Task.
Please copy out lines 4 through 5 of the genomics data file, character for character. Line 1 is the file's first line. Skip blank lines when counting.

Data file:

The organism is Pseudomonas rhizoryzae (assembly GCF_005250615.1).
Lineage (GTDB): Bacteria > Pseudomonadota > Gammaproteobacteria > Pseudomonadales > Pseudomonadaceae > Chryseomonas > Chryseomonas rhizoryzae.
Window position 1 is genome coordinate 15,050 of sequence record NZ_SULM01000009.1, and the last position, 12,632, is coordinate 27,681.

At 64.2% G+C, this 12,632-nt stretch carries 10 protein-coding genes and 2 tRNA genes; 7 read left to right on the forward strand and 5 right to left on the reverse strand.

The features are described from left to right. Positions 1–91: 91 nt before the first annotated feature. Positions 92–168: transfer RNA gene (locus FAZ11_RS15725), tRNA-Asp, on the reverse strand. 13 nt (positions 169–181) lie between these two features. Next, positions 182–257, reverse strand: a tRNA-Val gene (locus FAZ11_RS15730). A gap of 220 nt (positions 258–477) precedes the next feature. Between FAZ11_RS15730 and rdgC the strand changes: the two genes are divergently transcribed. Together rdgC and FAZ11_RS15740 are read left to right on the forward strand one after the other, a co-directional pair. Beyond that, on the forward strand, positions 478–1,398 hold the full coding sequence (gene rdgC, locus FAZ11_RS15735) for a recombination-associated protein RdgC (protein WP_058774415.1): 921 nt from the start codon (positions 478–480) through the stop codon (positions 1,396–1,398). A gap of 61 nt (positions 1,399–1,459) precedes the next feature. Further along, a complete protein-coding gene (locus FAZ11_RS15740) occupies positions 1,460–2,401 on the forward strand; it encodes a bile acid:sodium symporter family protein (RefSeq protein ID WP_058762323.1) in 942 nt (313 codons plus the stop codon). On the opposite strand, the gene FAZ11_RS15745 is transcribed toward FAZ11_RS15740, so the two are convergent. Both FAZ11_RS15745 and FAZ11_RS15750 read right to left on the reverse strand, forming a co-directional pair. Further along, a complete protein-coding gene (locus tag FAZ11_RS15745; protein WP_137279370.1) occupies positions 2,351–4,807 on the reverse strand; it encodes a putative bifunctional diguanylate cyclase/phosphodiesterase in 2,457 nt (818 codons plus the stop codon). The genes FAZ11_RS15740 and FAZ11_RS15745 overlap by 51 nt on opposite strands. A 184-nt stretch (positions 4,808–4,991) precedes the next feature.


At 64.2% G+C, this 12,632-nt stretch carries 10 protein-coding genes and 2 tRNA genes; 7 read left to right on the forward strand and 5 right to left on the reverse strand.

The features are described from left to right. Positions 1–91: 91 nt before the first annotated feature. Positions 92–168: transfer RNA gene (locus FAZ11_RS15725), tRNA-Asp, on the reverse strand. 13 nt (positions 169–181) lie between these two features. Next, positions 182–257, reverse strand: a tRNA-Val gene (locus FAZ11_RS15730). A gap of 220 nt (positions 258–477) precedes the next feature. Between FAZ11_RS15730 and rdgC the strand changes: the two genes are divergently transcribed. Together rdgC and FAZ11_RS15740 are read left to right on the forward strand one after the other, a co-directional pair. Beyond that, on the forward strand, positions 478–1,398 hold the full coding sequence (gene rdgC, locus FAZ11_RS15735) for a recombination-associated protein RdgC (protein WP_058774415.1): 921 nt from the start codon (positions 478–480) through the stop codon (positions 1,396–1,398). A gap of 61 nt (positions 1,399–1,459) precedes the next feature. Further along, a complete protein-coding gene (locus FAZ11_RS15740) occupies positions 1,460–2,401 on the forward strand; it encodes a bile acid:sodium symporter family protein (RefSeq protein ID WP_058762323.1) in 942 nt (313 codons plus the stop codon). On the opposite strand, the gene FAZ11_RS15745 is transcribed toward FAZ11_RS15740, so the two are convergent. Both FAZ11_RS15745 and FAZ11_RS15750 read right to left on the reverse strand, forming a co-directional pair. Further along, a complete protein-coding gene (locus tag FAZ11_RS15745; protein WP_137279370.1) occupies positions 2,351–4,807 on the reverse strand; it encodes a putative bifunctional diguanylate cyclase/phosphodiesterase in 2,457 nt (818 codons plus the stop codon). The genes FAZ11_RS15740 and FAZ11_RS15745 overlap by 51 nt on opposite strands. A 184-nt stretch (positions 4,808–4,991) precedes the next feature.